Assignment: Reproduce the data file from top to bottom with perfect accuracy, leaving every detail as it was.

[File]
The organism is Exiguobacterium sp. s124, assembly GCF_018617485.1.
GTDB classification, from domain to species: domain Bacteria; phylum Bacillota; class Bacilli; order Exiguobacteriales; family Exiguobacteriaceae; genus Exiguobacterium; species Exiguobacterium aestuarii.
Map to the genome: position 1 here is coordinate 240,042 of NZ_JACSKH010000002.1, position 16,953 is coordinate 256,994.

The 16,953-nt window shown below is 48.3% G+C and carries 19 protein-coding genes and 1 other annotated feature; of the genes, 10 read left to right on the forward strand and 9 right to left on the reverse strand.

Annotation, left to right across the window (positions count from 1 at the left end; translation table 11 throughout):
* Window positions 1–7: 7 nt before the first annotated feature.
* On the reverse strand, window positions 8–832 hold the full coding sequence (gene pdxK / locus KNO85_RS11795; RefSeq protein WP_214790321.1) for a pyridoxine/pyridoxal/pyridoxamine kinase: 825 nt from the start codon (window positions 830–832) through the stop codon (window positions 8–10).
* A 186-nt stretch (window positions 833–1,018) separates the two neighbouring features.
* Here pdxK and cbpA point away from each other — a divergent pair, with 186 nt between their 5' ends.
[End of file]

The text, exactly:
The organism is Exiguobacterium sp. s124, assembly GCF_018617485.1.
GTDB classification, from domain to species: domain Bacteria; phylum Bacillota; class Bacilli; order Exiguobacteriales; family Exiguobacteriaceae; genus Exiguobacterium; species Exiguobacterium aestuarii.
Map to the genome: position 1 here is coordinate 240,042 of NZ_JACSKH010000002.1, position 16,953 is coordinate 256,994.

The 16,953-nt window shown below is 48.3% G+C and carries 19 protein-coding genes and 1 other annotated feature; of the genes, 10 read left to right on the forward strand and 9 right to left on the reverse strand.

Annotation, left to right across the window (positions count from 1 at the left end; translation table 11 throughout):
* Window positions 1–7: 7 nt before the first annotated feature.
* On the reverse strand, window positions 8–832 hold the full coding sequence (gene pdxK / locus KNO85_RS11795; RefSeq protein WP_214790321.1) for a pyridoxine/pyridoxal/pyridoxamine kinase: 825 nt from the start codon (window positions 830–832) through the stop codon (window positions 8–10).
* A 186-nt stretch (window positions 833–1,018) separates the two neighbouring features.
* Here pdxK and cbpA point away from each other — a divergent pair, with 186 nt between their 5' ends.